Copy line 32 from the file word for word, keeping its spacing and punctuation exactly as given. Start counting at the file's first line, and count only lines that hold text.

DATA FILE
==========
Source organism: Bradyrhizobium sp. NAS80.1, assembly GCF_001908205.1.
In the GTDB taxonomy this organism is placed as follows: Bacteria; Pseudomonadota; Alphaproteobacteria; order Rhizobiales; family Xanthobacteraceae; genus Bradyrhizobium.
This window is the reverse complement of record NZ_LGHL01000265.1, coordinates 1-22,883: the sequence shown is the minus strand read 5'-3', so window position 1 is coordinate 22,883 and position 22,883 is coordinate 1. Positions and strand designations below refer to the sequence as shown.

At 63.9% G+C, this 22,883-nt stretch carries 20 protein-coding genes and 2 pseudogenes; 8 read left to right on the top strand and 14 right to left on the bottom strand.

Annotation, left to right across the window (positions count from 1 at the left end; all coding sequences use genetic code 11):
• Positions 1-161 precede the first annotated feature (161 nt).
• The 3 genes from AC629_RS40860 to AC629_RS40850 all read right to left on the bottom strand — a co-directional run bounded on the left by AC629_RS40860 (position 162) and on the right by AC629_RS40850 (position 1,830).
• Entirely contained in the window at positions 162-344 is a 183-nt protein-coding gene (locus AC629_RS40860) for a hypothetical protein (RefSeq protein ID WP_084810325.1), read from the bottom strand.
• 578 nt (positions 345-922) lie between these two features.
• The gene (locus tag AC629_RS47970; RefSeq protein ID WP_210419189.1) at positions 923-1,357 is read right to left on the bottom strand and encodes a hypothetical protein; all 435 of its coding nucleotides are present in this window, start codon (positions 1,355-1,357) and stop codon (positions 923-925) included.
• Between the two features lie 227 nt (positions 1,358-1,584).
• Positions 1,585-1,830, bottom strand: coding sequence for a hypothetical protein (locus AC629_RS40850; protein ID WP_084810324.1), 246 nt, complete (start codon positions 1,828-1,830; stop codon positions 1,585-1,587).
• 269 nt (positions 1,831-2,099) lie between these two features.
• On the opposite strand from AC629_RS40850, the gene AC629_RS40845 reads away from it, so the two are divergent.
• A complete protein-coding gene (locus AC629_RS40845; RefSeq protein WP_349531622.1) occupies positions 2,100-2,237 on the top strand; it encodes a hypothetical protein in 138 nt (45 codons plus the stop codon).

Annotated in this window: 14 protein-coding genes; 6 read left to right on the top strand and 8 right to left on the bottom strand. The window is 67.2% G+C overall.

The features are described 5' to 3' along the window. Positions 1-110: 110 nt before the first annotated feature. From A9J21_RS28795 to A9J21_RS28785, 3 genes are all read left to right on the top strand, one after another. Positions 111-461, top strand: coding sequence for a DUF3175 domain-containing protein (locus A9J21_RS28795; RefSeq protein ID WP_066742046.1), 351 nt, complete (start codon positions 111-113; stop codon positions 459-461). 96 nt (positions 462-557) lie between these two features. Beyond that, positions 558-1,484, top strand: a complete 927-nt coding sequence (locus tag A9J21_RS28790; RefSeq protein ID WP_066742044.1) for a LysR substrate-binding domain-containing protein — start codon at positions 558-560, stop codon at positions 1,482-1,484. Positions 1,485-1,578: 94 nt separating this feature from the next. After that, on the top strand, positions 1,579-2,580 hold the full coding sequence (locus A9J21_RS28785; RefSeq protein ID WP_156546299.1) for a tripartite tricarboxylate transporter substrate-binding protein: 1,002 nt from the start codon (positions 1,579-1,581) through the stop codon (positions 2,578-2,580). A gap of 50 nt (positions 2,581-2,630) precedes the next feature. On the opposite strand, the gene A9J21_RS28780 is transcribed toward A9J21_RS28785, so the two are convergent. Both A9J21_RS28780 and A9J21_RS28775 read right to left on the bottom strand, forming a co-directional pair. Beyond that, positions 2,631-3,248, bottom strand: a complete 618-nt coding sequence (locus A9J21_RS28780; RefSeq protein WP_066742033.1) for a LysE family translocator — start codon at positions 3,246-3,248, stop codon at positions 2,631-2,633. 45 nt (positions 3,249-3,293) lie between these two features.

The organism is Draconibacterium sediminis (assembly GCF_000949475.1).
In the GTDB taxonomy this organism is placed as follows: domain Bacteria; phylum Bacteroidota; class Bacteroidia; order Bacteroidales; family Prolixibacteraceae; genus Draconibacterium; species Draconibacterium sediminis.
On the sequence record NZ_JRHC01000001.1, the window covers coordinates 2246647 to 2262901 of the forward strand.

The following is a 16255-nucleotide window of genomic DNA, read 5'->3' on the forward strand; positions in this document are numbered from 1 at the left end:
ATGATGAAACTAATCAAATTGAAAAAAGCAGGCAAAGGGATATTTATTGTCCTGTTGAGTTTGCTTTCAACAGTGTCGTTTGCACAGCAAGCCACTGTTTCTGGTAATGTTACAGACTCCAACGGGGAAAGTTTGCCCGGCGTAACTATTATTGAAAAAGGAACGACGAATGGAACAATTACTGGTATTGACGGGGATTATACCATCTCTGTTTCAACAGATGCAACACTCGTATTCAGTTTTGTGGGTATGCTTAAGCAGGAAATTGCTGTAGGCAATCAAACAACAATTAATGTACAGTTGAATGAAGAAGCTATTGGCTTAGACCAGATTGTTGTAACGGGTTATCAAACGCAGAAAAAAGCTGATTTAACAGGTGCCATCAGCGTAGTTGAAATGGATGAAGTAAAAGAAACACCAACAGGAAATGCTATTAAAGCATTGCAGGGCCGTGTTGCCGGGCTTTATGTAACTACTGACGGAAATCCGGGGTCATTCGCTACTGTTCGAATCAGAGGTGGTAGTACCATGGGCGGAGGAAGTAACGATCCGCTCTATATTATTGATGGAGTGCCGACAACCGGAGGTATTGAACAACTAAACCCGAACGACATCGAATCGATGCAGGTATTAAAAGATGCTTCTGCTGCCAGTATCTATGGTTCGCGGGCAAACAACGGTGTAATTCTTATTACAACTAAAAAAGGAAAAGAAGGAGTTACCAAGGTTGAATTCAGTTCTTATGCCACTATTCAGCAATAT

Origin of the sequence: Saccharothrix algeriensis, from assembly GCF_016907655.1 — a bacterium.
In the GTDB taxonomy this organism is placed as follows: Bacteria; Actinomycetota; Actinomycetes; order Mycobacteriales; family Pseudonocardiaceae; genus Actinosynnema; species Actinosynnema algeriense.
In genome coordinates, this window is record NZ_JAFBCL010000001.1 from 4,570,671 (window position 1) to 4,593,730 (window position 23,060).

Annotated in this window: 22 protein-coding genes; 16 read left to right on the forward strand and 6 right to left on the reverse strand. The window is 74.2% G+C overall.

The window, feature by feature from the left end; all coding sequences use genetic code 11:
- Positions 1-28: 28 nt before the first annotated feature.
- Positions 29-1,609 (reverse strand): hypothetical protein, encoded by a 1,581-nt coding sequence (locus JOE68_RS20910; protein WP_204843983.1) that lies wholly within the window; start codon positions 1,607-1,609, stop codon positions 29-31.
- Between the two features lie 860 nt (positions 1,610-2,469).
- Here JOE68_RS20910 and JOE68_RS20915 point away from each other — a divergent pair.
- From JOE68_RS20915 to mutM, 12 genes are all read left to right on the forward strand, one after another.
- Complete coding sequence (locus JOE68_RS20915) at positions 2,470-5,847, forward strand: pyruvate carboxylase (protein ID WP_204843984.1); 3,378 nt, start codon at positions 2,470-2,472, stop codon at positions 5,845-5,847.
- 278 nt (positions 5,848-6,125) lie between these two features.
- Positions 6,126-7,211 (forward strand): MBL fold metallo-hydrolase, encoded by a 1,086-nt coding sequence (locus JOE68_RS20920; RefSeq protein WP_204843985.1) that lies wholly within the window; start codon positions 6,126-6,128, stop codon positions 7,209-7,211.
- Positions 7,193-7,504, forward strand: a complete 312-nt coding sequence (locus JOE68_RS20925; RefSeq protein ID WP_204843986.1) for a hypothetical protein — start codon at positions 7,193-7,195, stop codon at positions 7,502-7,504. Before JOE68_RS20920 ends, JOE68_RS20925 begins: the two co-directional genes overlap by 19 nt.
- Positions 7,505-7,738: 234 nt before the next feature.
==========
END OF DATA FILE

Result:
- From JOE68_RS20915 to mutM, 12 genes are all read left to right on the forward strand, one after another.